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August 12, 2008 | Paul Pringle, Times Staff Writer
Advocates for low-wage caregivers called on authorities Monday to investigate the spending practices of a Los Angeles union and a related charity that have paid hundreds of thousands of dollars to firms owned by the wife and mother-in-law of the labor organization's leader. "This is very serious," County Supervisor Zev Yaroslavsky, whose 1990s legislation allowed the union to organize home-care workers here, said of the financial transactions disclosed by The Times.
March 11, 2008 | My-Thuan Tran
A former employee of an adult-care center was sentenced Monday to 90 days in jail for attacking a disabled man and recording the beating on his cellphone camera. Patrick John Solis, 23, a former worker at Jossen Vocational Academy, pleaded guilty to misdemeanor battery and felony false imprisonment of a dependent adult. On April 12, 2006, Solis and co-worker Michael Douglas Rama made a 30-second cellphone video of themselves slapping a mentally disabled adult, who is seen wailing and trying to ward off the beating.
March 3, 2008 | Shari Roan, Times Staff Writer
A scarcity of paid caregivers means that, in the future, older people may have to band together to help each other. Older Americans are already pitching in to care for their more frail or even older counterparts as either paid or volunteer workers. That's because finding younger people to work as caregivers is becoming more difficult.
September 11, 2007 | Lisa Girion, Times Staff Writer
Nurses aren't just taking orders anymore. From intensive care wards to the halls of Congress, they're exerting growing influence over hospital practices and patient treatment. With the clout they've gained through unionization, they've raised their incomes and their profession's profile. Now they're lobbying for a radical change to the country's healthcare system, starting in California. On Monday, hundreds of members of the California Nurses Assn.
June 1, 2007 | Jordan Rau, Times Staff Writer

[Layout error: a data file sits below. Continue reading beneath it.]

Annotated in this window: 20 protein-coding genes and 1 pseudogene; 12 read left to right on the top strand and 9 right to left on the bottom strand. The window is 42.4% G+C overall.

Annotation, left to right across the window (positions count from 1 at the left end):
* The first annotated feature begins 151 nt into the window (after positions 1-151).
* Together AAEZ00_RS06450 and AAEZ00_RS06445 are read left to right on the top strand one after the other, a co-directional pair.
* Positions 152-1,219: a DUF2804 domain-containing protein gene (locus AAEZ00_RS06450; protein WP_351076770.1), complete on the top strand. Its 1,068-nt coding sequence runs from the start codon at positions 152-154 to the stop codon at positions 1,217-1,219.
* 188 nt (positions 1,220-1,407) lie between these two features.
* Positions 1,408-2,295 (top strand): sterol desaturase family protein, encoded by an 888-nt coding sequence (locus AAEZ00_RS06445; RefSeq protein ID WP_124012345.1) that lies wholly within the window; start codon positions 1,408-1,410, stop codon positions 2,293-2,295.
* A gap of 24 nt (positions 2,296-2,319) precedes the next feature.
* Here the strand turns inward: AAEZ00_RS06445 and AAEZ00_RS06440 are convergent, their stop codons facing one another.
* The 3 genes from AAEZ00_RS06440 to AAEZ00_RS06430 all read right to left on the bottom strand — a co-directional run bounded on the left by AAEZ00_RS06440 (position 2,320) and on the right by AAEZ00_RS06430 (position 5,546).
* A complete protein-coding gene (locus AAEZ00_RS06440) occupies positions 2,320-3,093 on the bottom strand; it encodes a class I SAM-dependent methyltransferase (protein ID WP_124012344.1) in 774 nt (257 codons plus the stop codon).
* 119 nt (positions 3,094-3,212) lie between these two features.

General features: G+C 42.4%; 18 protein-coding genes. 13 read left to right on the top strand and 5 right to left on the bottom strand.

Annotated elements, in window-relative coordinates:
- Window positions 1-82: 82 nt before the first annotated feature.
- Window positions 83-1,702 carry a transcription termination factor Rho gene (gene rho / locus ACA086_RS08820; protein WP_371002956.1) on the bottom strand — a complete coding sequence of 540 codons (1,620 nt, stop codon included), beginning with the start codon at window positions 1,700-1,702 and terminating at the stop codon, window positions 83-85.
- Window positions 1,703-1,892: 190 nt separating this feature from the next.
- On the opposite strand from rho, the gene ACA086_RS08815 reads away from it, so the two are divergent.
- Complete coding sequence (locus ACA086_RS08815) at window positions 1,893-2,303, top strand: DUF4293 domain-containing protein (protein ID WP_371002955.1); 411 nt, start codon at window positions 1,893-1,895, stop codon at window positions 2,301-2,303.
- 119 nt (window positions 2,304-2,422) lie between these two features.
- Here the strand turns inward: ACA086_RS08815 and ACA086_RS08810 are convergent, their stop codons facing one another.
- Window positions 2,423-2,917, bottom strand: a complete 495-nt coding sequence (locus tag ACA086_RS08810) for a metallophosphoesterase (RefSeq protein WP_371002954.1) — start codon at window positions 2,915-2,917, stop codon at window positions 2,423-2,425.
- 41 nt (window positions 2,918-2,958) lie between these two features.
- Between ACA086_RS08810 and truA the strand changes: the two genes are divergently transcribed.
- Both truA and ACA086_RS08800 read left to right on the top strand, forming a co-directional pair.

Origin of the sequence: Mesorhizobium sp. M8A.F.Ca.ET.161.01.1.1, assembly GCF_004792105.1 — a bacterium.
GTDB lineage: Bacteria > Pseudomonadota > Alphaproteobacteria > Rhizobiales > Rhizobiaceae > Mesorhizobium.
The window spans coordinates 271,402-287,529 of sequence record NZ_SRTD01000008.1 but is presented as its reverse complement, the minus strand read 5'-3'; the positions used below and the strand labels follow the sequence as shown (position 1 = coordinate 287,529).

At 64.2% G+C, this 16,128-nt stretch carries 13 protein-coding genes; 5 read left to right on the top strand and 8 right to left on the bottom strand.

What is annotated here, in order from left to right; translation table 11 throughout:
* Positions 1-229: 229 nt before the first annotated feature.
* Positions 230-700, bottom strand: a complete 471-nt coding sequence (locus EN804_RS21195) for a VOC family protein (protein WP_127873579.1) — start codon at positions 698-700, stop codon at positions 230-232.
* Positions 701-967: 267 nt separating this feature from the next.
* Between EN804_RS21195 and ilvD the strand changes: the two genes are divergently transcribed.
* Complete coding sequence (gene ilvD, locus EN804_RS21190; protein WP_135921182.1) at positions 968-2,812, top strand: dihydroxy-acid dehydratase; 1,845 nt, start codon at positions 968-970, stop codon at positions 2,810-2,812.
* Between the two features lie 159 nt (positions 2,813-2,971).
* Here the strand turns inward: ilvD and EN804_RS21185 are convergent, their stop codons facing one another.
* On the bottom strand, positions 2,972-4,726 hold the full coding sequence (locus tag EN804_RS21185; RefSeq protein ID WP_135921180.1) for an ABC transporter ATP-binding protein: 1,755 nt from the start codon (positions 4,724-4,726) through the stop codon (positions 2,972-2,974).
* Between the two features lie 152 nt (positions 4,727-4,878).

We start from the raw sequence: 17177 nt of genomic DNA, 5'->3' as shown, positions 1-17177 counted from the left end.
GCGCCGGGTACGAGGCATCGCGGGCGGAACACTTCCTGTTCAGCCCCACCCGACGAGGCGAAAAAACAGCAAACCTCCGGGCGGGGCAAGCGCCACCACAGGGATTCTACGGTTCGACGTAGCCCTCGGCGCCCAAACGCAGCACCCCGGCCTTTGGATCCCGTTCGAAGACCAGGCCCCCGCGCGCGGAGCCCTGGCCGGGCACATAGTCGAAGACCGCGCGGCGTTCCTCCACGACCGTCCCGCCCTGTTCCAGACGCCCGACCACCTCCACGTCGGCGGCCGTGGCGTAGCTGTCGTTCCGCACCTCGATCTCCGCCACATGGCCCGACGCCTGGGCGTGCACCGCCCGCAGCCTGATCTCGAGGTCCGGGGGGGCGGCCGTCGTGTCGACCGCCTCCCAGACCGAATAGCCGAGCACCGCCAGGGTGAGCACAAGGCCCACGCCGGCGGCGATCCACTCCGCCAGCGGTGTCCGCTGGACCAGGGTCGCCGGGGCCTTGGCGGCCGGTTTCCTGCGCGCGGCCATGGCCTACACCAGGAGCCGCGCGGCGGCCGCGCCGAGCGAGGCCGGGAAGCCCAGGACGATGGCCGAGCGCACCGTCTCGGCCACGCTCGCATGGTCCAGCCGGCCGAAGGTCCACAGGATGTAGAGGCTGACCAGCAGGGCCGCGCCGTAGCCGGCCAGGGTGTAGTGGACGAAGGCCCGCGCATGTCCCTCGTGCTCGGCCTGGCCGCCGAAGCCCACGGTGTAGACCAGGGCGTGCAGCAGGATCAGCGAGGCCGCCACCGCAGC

The California Senate voted Thursday to bar employers from denying promotions or raises to workers who juggle job duties with the demands of caring for children, sick spouses or aging parents. One of the first such efforts in the country, the measure would add "familial status" to the categories of discrimination banned by the state's Fair Employment and Housing Act.
May 12, 2007 | Molly Selvin, Times Staff Writer
Mothers, not only do you have your own day this Sunday, you also are the primary beneficiaries of a growing body of laws and court rulings that grant workplace protections to caregivers. California is among several states and cities that are passing or considering legislation banning job discrimination against workers with the responsibility of caring for children, aging parents or ill spouses.
April 19, 2007 | Garrett Therolf, Times Staff Writer
The video made national news: a worker caught on a cellphone video repeatedly striking a developmentally disabled man as he cowered in fear and moaned. In the weeks following the discovery, the administrators overseeing Orange County's programs for the developmentally disabled have declined to discipline the adult day-care program in Anaheim where the abuse occurred, saying they were isolated incidents.
March 14, 2007 | Tami Abdollah, Times Staff Writer
Each morning Frances Chavis sneaks out of her house for 6 a.m. prayer, hoping to get back before her husband wakes up. Chavis, whose husband Lemuel, 72, was diagnosed with Alzheimer's disease in 2003, spends her days as a "shadow" -- watching over her husband and the house, making sure everything is done correctly -- and, when she can, she naps. And every morning, after about two hours in church in the Crenshaw area, she returns to her home with the motivation and strength to go on.
November 27, 2006 | Jonathan Peterson, Times Staff Writer
JOE WOLF still remembers his wife, Joanne, as a healthy 18-year-old with long brown hair and a '61 Chevy. They met through a social group at a Presbyterian church. They got married and had two children. These days, he trims and curls Joanne's hair, because she no longer is able to do it herself. He brushes her teeth. He helps her dress. He cooks, cleans and drives her in a specially equipped van to the gym, where she battles the debilitating effects of two strokes.
November 16, 2006 | Kelley-anne Suarez, Times Staff Writer
Patricia Martin concedes the situation got a little out of hand. Police responded to an assault complaint at her Garden Grove home Tuesday and found more than just a shaken woman. Inside Martin's house were 150 caged cats and kittens, along with two opossums, two doves and a parrot. The city's legal limit for adult domestic animals is four, said Ryan Drabek, a spokesman for Orange County Animal Care Services.
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